A political satire using two of today’s South African buzz-words in a combination that lampoons an emerging desire.
Racial discrimination under the euphemism of empowerment may appeal to some as a form of revenge but it will neither truly affirm nor empower those who are loath to give up the disadvantaged label.
History has adequately recorded the fact that even well-intentioned intervention in the economic and behavioural arenas usually invites abuse or other unintended consequences.
For example incentive bonus schemes and tax incentives have to be very carefully thought out or given limited duration to avoid people finding ways of working the system to their advantage while defeating the corporate or fiscal objective.
Advantages enforced with the intention of redressing former disadvantages of race have not been immune to this historical tendency. In the case of Affirmative Action while the intervention aims to afford opportunity to specified races previously denied such opportunity, it has done very little to tackle the disadvantages of poor education, poor work ethic and other obstacles.
It has unintentionally enhanced the value of the label ‘disadvantaged’. This is especially true for those who have little hope of overcoming the obstacles mentioned. For a few in South Africa it has worked so effectively through the Black Economic Empowerment programme that some have prospered rather well and so can hardly continue to lay claim to the label.
For the hordes waiting to be employed skilled or not, this label, critical to ‘employment equity’ policy, is a valuable privilege not to be lightly given up. The fact that a new generation of work seekers has now enjoyed the advantages of more than 16 years of democracy, serves to underline the racial rather than the ‘disadvantaged’ nature of affirmative action.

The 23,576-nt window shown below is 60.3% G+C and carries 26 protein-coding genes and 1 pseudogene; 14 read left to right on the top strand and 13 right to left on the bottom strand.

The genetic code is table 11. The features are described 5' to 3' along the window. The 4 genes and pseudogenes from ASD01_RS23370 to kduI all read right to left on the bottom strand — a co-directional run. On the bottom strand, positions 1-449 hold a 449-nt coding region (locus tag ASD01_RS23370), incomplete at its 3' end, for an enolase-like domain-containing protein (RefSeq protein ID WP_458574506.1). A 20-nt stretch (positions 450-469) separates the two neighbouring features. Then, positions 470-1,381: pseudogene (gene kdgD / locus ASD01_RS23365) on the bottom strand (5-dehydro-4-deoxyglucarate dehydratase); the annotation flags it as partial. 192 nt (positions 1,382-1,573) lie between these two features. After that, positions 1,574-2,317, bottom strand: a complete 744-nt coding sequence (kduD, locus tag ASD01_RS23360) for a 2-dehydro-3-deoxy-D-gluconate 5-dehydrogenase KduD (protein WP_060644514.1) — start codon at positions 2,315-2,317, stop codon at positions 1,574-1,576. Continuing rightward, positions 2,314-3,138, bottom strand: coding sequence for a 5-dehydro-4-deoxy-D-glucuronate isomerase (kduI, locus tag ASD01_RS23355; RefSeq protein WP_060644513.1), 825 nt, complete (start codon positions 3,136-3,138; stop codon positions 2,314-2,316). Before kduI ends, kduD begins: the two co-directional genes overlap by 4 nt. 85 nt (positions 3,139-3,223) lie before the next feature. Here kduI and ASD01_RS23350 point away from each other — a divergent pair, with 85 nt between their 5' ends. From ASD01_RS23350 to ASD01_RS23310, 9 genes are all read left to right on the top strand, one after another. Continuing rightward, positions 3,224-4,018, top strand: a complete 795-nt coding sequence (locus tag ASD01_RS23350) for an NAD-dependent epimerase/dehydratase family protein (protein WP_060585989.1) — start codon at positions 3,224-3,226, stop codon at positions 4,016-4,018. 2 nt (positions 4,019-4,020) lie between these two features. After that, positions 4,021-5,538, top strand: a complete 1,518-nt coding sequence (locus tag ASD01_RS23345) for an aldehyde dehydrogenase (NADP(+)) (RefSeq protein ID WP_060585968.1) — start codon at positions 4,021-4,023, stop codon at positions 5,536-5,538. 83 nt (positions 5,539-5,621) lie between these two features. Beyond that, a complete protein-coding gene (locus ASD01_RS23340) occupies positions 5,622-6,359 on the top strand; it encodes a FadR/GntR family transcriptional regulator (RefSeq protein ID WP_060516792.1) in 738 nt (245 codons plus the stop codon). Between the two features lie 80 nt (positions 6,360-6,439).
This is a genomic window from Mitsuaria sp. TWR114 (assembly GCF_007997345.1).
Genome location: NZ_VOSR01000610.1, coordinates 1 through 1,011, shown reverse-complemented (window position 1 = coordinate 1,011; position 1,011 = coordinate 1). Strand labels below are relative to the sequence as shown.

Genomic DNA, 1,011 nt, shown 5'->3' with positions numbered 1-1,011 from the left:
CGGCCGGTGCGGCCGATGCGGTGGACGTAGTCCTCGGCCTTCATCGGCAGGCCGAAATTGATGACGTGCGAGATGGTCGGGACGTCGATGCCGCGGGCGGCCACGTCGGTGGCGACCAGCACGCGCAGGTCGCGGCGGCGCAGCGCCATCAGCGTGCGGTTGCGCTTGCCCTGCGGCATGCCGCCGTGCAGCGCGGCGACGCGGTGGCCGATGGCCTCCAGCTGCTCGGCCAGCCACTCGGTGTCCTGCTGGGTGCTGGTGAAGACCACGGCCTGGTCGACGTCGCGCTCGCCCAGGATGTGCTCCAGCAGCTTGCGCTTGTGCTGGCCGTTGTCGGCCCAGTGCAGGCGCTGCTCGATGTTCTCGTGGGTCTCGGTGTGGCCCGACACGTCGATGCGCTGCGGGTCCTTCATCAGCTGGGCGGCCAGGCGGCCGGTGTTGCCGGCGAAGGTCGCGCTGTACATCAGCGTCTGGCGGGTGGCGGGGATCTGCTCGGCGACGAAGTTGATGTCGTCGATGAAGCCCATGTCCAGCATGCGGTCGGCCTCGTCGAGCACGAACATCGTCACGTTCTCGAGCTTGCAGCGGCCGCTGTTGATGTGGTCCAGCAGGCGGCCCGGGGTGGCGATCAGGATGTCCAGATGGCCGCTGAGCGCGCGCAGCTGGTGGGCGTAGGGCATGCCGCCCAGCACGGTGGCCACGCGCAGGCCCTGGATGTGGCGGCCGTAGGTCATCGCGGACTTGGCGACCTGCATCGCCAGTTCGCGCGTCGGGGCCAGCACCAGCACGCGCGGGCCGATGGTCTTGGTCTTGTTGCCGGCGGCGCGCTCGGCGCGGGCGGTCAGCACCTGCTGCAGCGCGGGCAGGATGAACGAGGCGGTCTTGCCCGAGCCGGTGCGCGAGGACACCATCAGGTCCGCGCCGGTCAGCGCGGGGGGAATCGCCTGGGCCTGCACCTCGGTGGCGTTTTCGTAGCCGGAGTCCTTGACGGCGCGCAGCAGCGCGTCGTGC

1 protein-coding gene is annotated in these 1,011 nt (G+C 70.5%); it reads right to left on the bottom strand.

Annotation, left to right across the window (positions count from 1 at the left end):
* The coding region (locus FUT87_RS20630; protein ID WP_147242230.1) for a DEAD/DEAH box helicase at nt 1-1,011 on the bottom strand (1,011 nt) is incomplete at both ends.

Perhaps Jimmy Manyi’s recent wish to drop white women from the disadvantaged list further underlines some peoples’ view that race rather than disadvantage is the real criterion. At the same time dare we hope that Black Management Forum’s utterance might presage the gradual exclusion of categories which in the foreseeable future could see this intervention phased out? Not very likely?
The wish to have the privilege of disadvantage sustained indefinitely is an enormous obstacle to normalising society.
This wish is understandable. Who would easily discard an advantage offered even if it discriminates against other races? That is exactly what was happening in the ‘bad old’ days.
However to perpetuate a policy of racial discrimination under the euphemism of empowerment may appeal to some as a form of revenge but it will neither truly affirm nor empower those who are loath to give up the disadvantaged label. It will do nothing to disabuse anyone of the tendency to expect handouts. It is simultaneously a blow to hopes that in time, merit alone might be seen as an objective worth striving for.
The apartheid regime dictated paternalistic policies seen as appropriate to an under-class of people. Continuation of racial profiling through Affirmative Action and so called Equity laws, while purporting to help those very races, runs the risk of permanently classifying and labelling them but now with their own acquiescence.
This does nothing to uplift or empower anyone in the spiritual or the psychological sense. There will be those who will wallow in the self-pity of disadvantage long after no one living can remember it. There will also be those who feel some shame for taking advantage of disadvantage, so to speak, even where they may have earned advancement through merit.
On a grander scale the preoccupation with racial profiling runs the risk of unfair stereotyping of individuals by associating them with the woes of a whole continent. Experts tell us that such stereotyping can even be self inflicted, often resulting in a lack of self esteem and occasionally generating a form of self-hatred.
Surely de-racialisation of policies would normalise society more effectively and would free the human spirit to strive for pride of achievement through merit; for genuine personal endeavour rather than to cling to the snivelling notion of sustainable disadvantage.